Home Secretary Theresa May has said police retreating from the streets as more than 26 incidents of anti-social behaviour take place every minute is a "damning indictment" of Labour's failure to get to grips with the issue.
Mrs May spoke out after the chief inspector of constabulary said one such incident was reported to police every 10 seconds, but tackling anti-social behaviour (ASB) was often not seen as "real police work" and "does not have the same status as 'crime' for the police".
Sir Denis O'Connor said that by "retreating from the streets" since the 1970s, the police "undermined their connection with the public and allowed some of these things to gather momentum", he said.
"It was a mistake, a strategic error as they might say in military terms."
Mrs May, who signalled the end of the anti-social behaviour order (Asbo) and more emphasis on community involvement earlier this year, told Sky News: "This report is a damning indictment of Labour's failure to get to grips with anti-social behaviour.
"They spent record amounts of money but achieved nothing," she said.
"What we have seen over the past years is a Labour government talking about dealing with anti-social behaviour, spending a lot of money on it, but actually failing to get to grips with it.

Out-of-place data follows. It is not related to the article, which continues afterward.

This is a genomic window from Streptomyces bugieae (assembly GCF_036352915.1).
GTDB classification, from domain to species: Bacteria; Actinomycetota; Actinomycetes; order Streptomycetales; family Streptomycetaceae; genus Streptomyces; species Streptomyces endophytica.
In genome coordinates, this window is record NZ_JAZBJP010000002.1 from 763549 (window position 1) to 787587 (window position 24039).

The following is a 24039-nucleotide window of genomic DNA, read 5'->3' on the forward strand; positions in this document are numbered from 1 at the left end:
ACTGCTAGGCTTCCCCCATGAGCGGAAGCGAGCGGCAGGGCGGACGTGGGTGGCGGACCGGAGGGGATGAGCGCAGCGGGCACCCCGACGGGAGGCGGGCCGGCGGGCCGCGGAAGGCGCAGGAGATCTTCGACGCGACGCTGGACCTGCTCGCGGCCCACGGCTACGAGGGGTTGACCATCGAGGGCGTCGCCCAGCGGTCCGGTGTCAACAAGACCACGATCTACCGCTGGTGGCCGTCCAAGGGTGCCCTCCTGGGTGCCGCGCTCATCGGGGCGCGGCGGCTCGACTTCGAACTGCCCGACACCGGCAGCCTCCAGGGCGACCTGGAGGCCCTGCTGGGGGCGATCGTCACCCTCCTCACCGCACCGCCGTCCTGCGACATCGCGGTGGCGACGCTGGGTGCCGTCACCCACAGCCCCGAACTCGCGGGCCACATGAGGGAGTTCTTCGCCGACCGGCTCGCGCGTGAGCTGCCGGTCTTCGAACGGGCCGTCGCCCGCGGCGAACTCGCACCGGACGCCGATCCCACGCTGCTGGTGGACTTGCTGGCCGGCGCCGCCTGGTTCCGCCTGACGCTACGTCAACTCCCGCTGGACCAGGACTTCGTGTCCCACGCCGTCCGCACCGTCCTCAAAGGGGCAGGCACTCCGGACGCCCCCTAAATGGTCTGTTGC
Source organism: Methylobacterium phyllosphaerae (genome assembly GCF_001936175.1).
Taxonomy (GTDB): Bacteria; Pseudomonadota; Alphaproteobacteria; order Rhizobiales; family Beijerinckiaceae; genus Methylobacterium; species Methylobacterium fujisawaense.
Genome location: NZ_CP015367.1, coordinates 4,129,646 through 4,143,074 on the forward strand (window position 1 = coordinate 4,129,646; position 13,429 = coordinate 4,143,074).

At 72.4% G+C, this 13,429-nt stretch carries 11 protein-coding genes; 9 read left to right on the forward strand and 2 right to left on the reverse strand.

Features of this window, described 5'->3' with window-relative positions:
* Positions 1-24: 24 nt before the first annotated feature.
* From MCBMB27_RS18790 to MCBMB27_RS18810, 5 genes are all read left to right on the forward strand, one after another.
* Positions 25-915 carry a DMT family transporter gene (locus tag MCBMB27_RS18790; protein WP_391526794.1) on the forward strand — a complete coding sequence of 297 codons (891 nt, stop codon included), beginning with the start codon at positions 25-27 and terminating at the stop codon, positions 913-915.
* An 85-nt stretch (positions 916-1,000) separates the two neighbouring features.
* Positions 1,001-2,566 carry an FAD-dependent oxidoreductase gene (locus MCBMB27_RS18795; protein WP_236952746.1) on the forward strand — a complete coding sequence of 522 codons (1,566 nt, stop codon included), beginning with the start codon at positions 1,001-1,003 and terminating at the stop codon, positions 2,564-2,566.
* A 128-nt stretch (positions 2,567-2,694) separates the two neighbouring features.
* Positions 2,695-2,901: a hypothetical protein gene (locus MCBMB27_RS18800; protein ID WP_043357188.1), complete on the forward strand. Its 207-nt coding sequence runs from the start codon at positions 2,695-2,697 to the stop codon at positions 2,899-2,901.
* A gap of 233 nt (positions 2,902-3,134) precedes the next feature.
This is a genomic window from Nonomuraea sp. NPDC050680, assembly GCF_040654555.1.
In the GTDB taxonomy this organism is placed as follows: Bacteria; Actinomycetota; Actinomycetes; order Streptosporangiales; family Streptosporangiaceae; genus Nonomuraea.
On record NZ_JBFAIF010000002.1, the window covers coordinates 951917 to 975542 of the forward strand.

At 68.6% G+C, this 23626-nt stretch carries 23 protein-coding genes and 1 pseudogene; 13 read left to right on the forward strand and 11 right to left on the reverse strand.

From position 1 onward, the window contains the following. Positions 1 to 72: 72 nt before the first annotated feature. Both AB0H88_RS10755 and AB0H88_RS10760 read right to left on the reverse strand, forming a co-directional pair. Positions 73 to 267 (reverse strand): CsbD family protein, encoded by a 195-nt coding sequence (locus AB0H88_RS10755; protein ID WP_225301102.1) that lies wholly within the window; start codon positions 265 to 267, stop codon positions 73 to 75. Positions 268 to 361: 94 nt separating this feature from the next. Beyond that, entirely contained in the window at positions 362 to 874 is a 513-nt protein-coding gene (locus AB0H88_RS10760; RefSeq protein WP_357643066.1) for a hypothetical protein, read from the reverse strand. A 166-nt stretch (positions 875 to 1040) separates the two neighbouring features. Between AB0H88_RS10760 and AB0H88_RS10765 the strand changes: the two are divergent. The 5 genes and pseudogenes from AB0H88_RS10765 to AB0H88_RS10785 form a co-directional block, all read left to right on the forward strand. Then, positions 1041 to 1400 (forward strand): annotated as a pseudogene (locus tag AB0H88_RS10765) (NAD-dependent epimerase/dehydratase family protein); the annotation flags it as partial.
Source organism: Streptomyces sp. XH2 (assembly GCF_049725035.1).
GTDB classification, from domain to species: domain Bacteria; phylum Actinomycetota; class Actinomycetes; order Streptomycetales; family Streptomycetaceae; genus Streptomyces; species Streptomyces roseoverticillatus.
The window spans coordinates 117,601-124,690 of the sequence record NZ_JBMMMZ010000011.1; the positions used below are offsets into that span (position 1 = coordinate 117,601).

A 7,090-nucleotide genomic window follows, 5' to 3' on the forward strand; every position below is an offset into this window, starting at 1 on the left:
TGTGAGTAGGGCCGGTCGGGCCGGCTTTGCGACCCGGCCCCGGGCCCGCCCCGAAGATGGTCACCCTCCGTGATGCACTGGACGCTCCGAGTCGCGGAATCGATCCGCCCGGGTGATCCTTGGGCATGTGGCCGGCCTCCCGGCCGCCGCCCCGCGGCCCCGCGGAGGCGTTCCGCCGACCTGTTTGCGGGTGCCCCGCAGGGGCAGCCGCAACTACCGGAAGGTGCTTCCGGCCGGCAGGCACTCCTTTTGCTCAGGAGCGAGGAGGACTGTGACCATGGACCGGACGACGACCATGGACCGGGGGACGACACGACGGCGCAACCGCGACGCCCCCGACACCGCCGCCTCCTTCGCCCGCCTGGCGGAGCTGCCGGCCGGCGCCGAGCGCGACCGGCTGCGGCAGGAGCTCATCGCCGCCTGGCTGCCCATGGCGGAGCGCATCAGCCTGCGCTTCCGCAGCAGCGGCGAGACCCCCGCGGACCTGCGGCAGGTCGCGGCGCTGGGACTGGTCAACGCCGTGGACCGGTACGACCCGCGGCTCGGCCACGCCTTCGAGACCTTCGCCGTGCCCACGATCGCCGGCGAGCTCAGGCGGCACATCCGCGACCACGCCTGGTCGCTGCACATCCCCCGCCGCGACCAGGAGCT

"And we didn't see police out on the streets. Sir Denis's report makes clear that too much money has been spent on people sitting behind desks in meetings and not actually out there on the streets, doing the job that people want them to do be doing - which is dealing with anti-social behaviour alongside dealing with other sorts of crime."
Mrs May said plans for elected police and crime commissioners "will put communities at the heart of the solution", but the report cast doubt upon the future willingness of individuals to confront anti-social behaviour.
A poll showed 32% of those who confronted such behaviour experienced intimidation afterwards, with the figure rising to 61% in deprived areas.